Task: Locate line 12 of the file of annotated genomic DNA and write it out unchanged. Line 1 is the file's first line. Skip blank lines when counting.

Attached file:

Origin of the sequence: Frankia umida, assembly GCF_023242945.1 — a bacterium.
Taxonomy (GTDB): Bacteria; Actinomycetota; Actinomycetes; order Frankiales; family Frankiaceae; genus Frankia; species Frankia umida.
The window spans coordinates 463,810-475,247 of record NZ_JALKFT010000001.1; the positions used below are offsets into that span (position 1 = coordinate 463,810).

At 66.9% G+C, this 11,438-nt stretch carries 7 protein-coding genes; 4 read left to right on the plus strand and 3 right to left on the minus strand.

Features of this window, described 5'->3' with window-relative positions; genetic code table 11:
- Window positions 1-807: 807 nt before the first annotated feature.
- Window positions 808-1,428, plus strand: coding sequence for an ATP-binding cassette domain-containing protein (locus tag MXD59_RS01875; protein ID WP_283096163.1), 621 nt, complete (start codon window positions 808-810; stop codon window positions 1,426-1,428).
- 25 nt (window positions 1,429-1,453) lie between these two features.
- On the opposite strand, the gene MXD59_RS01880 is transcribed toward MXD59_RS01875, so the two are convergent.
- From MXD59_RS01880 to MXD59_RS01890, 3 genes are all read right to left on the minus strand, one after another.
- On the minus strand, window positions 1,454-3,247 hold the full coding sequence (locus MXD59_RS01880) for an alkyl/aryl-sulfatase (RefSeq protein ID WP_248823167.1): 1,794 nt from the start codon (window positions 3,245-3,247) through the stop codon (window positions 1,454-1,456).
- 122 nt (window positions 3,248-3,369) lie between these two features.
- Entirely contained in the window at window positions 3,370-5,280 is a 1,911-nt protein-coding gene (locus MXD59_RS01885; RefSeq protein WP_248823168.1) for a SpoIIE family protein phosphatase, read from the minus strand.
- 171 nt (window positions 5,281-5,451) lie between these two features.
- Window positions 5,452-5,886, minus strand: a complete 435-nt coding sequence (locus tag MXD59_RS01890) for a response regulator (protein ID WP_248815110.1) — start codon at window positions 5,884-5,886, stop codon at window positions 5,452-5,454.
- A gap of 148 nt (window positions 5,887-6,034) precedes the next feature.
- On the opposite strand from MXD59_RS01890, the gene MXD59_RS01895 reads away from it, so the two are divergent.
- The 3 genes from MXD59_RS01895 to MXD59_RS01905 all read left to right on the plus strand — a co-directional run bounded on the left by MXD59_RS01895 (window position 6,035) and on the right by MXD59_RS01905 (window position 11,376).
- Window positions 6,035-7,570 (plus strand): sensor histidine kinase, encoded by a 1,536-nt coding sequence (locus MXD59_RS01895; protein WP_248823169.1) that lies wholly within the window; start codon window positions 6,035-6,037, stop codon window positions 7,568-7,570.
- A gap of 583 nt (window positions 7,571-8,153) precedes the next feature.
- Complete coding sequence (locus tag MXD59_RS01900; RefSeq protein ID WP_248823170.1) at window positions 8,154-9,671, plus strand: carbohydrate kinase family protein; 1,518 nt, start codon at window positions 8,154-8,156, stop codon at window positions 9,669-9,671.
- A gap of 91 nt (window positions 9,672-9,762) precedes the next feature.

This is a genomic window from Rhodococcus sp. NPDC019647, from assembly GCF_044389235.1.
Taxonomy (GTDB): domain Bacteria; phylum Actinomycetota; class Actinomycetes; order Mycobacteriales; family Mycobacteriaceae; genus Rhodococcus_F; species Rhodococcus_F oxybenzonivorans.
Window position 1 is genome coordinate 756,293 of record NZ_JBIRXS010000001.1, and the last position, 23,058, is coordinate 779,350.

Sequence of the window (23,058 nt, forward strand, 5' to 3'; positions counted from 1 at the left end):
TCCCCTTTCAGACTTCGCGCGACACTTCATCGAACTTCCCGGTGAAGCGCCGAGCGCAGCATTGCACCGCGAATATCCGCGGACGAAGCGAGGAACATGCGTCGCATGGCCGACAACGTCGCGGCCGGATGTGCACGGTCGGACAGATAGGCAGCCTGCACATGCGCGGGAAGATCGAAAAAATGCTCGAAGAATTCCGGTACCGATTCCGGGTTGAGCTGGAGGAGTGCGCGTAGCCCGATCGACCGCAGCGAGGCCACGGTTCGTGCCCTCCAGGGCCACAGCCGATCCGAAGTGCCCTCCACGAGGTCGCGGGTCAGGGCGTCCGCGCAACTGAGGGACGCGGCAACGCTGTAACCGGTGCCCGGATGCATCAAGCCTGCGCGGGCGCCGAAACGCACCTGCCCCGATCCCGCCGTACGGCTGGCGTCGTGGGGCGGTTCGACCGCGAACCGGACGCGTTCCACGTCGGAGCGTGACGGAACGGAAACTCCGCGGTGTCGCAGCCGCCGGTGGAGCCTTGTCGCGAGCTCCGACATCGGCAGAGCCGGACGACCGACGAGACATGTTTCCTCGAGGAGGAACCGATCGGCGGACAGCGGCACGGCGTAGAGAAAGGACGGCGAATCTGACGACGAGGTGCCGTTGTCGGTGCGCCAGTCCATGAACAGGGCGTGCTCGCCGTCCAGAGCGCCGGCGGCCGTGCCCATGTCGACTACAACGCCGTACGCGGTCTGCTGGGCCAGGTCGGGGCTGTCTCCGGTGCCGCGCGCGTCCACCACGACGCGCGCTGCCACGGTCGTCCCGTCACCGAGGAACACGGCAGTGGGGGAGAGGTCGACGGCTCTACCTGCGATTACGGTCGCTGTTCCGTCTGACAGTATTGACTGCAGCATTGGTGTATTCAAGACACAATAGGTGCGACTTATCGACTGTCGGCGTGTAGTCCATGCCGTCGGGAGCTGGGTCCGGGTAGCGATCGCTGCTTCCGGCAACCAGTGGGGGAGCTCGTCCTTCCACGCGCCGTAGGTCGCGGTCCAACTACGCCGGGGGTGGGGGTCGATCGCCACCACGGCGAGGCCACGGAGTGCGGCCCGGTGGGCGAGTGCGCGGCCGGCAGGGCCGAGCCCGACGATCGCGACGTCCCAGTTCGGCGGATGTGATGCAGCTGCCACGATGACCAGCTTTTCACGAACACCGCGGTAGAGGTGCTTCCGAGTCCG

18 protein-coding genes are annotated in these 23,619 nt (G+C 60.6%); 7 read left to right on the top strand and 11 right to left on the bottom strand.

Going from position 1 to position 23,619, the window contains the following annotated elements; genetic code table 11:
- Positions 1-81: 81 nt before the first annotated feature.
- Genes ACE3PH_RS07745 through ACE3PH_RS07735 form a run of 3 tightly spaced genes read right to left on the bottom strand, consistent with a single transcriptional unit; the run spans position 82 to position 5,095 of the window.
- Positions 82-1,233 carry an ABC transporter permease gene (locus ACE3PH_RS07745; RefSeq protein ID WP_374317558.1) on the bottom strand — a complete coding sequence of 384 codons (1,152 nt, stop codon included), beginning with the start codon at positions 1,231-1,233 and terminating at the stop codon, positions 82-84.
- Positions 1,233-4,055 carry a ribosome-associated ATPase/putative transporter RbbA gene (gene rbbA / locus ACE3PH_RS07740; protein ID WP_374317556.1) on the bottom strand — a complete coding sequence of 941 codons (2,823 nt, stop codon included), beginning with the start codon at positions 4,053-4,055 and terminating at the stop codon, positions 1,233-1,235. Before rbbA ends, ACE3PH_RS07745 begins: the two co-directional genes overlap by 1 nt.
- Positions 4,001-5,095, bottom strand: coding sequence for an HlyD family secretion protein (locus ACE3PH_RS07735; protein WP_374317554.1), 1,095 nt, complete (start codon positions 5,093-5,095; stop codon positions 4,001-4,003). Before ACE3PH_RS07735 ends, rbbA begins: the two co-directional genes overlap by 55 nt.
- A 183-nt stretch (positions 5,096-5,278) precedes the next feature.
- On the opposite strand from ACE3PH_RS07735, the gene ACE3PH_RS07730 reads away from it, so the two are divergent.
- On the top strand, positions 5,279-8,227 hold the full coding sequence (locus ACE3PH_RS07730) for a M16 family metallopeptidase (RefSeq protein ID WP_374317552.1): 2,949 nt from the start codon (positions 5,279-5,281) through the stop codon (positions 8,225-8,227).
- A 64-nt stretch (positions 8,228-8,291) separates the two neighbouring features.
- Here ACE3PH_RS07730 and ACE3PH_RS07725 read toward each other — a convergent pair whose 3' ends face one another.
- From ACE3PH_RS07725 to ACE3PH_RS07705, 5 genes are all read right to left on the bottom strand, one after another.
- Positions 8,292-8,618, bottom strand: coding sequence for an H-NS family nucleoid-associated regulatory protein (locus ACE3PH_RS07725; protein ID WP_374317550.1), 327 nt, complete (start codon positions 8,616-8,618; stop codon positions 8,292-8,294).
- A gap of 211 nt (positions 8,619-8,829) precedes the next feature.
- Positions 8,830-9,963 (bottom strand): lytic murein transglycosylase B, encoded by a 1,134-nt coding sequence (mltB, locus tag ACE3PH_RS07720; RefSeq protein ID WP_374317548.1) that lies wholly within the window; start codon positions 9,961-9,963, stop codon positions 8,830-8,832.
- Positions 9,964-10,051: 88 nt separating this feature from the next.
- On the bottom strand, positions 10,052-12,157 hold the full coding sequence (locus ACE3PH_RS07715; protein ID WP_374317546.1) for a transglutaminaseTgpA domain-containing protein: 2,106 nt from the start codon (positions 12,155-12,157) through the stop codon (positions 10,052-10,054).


- 122 nt (window positions 3,248-3,369) lie between these two features.